DNGs that DJI produces contain lens distortion information (opcodes) that Adobe Camera RAW will automatically apply (that's what "Built in" means in LR and afaik you cannot turn it off). It will also happen in PanoVolo, because we use Adobe DNG SDK to process DNGs, so our results are the same as Camera RAW/Lightroom.

When DJI saves their JPEG they apply their own corrections, but they are not the same as the ones Camera RAW applies - the algorithms are not guaranteed to work the same. Hence the geometric and size mismatch. It seems there really no reliable path to mix and match DNG and JPEG images, unless we have a full clarity on how DJI bakes their JPEGs.
 
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DNGs that DJI produces contain lens distortion information (opcodes) that Adobe Camera RAW will automatically apply (that's what "Built in" means in LR and afaik you cannot turn it off). It will also happen in PanoVolo, because we use Adobe DNG SDK to process DNGs, so our results are the same as Camera RAW/Lightroom.

When DJI saves their JPEG they apply their own corrections, but they are not the same as the ones Camera RAW applies - the algorithms are not guaranteed to work the same. Hence the geometric and size mismatch. It seems there really no reliable path to mix and match DNG and JPEG images, unless we have a full clarity on how DJI bakes their JPEGs.
Perhaps you've not seen the Lens Corrections panel in Light Room and Photoshop/ACR?

You most certainly can turn it on and off, make further adjustments or custom adjustments, select a different profile, create a new profile using the Lens Profile Creator, etc.

See attached images!

My understanding is that the lens/camera type is part of the exif metadata, but that lens corrections are not part of the data in the file. With the exif on the lens/camera type the Adobe products look for a match in their database.

To the OP, making further adjustments to your DNGs and selecting "Constrain Crop" *may* lead to a better or perfect match to your JPGs. It would take some back and forth, and would certainly be easier with matching images of a regular grid-like image.

1701712775118.png
1701712792422.png
1701712802554.png
 
This is what LR shows for DJI DNGs:

View attachment 170750

You can apply another, manual profile on top of the built-in one, but there is no way to turn the built in one off. If you know the way, pls share.
Hmm, that's not good!

My example was for a Canon DSLR with a .CR2 Raw file. That adobe is treating DNGs differently with baked in conversion is not great, IMO. (mostly I'm on the video side with drone work)

OK, back to the OP, adding a Manual correction on top of the pre-baked correction may or may not get what you want...
 
The title doesn't explain it all. I'm mostly a still shooter. and 99.9% of the time I shoot raw. For rather Raw+ JPG - but normally toss the JPGs and only use the raw.
But I'm working on a technique to get streaming light trails from cars or any moving lights, doing multiple exposures and blending a bunch of files all shot at 0.8/sec (1.25sec in camera) with 1 master frame.
You use timed exposures- JPGs - 2 sec interval and 1 single image for the overall and load a bunch of them into 1 Photoshop file as layers, change the Blending mode to Lighten to highlight the light trails, hide with a mask, then use 1 single exposure as a master for the scene and paint in the light trails on the mask. You get this: And its pretty cool.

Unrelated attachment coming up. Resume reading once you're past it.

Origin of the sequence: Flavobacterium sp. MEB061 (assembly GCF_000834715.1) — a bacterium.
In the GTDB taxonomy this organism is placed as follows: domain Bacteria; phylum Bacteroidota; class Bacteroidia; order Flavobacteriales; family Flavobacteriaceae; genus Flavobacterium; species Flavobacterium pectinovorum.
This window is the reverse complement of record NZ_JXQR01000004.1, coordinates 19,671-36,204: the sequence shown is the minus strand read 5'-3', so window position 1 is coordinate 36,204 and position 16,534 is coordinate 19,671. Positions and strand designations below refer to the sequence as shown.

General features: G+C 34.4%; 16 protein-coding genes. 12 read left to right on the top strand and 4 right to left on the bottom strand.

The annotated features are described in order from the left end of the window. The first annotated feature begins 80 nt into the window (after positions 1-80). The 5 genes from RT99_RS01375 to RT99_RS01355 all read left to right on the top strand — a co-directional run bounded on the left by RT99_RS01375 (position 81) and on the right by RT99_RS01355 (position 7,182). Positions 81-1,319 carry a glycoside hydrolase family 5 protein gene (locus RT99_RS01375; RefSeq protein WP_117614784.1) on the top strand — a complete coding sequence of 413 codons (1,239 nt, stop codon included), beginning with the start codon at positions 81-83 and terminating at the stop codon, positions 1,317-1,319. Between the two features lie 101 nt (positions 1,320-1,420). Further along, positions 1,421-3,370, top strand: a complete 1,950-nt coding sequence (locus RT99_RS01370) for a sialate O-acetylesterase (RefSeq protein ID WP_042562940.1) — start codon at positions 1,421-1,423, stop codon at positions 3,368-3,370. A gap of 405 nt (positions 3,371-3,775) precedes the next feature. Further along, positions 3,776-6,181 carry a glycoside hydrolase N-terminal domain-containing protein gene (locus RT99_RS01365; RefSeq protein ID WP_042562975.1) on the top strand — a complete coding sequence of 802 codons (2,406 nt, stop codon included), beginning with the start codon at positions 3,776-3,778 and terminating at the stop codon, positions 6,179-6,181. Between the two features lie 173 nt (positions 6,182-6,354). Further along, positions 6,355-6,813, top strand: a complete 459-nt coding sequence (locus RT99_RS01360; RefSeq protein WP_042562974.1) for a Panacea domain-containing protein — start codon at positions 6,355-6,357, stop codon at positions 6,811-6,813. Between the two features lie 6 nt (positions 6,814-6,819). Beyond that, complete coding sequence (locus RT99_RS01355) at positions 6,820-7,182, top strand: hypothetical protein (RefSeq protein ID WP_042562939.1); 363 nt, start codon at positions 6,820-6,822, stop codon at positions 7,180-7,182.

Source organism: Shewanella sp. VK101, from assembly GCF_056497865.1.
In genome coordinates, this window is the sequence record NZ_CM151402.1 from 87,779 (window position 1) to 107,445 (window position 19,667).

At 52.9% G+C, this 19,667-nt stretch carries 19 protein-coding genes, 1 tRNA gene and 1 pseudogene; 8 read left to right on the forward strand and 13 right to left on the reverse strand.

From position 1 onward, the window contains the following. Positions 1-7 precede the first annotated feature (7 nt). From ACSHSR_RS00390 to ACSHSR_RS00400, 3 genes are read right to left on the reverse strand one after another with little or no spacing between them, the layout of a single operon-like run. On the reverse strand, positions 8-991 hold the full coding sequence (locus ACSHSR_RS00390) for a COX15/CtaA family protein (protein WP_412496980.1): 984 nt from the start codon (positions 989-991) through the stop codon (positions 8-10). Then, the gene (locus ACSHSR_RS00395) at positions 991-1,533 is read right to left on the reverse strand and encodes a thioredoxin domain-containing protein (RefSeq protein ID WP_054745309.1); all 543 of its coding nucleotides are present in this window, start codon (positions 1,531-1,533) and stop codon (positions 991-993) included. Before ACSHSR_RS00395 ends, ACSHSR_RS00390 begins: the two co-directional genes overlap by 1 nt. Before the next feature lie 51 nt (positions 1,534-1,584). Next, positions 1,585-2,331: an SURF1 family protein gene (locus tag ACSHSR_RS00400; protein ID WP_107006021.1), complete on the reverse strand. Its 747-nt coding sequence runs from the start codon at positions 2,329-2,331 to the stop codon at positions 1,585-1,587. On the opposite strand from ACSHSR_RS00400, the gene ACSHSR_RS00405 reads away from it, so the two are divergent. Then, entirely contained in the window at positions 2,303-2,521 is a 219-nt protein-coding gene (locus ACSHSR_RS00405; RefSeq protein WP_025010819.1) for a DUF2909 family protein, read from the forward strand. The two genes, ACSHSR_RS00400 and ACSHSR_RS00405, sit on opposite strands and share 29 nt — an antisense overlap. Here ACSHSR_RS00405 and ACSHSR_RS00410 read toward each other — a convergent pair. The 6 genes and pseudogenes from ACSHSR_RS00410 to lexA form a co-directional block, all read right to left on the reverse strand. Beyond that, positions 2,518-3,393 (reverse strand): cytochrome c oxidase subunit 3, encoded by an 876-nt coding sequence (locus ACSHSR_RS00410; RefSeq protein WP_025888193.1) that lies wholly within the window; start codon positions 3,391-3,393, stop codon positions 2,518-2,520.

But I found an interesting glitch. I wanted to use the DNG for the master overall image. But when you turn off the Lighten mode layer to reveal the DNG layer, the two images don't match up- even after Aligning all the layers.
The DNG layer has a slightly different shape. I've been beating my head on this for a couple of days because I couldn't get alignment of all my layers, and just now figured out that the DNGs out of camera are 5272 x 3948 pixels and the JPGs - even on the same image - are 5280 x 3956 pixels. WTF...????

For the image I included here I ended up using JPGs for all layers and it looks great. But I really wanted the flexibility of the RAW file for the overall scene.
Anyone have thoughts or ideas on this. Also occurs to me that if I change the output res not he raw file to match the long side, it may then match up. I will try this now.
Have you tried long exposure in raw, taking multiple pics that can be blended? Mavic 3 great for long exposure photography. Just starting to learn about it. I want to get into making really cool prints.
 
DNGs that DJI produces contain lens distortion information (opcodes) that Adobe Camera RAW will automatically apply (that's what "Built in" means in LR and afaik you cannot turn it off). It will also happen in PanoVolo, because we use Adobe DNG SDK to process DNGs, so our results are the same as Camera RAW/Lightroom.

When DJI saves their JPEG they apply their own corrections, but they are not the same as the ones Camera RAW applies - the algorithms are not guaranteed to work the same. Hence the geometric and size mismatch. It seems there really no reliable path to mix and match DNG and JPEG images, unless we have a full clarity on how DJI bakes their JPEGs.
That's weird, because I find the M3 RAW images from the 12mm camera need about an 11 in the distortion correction slider.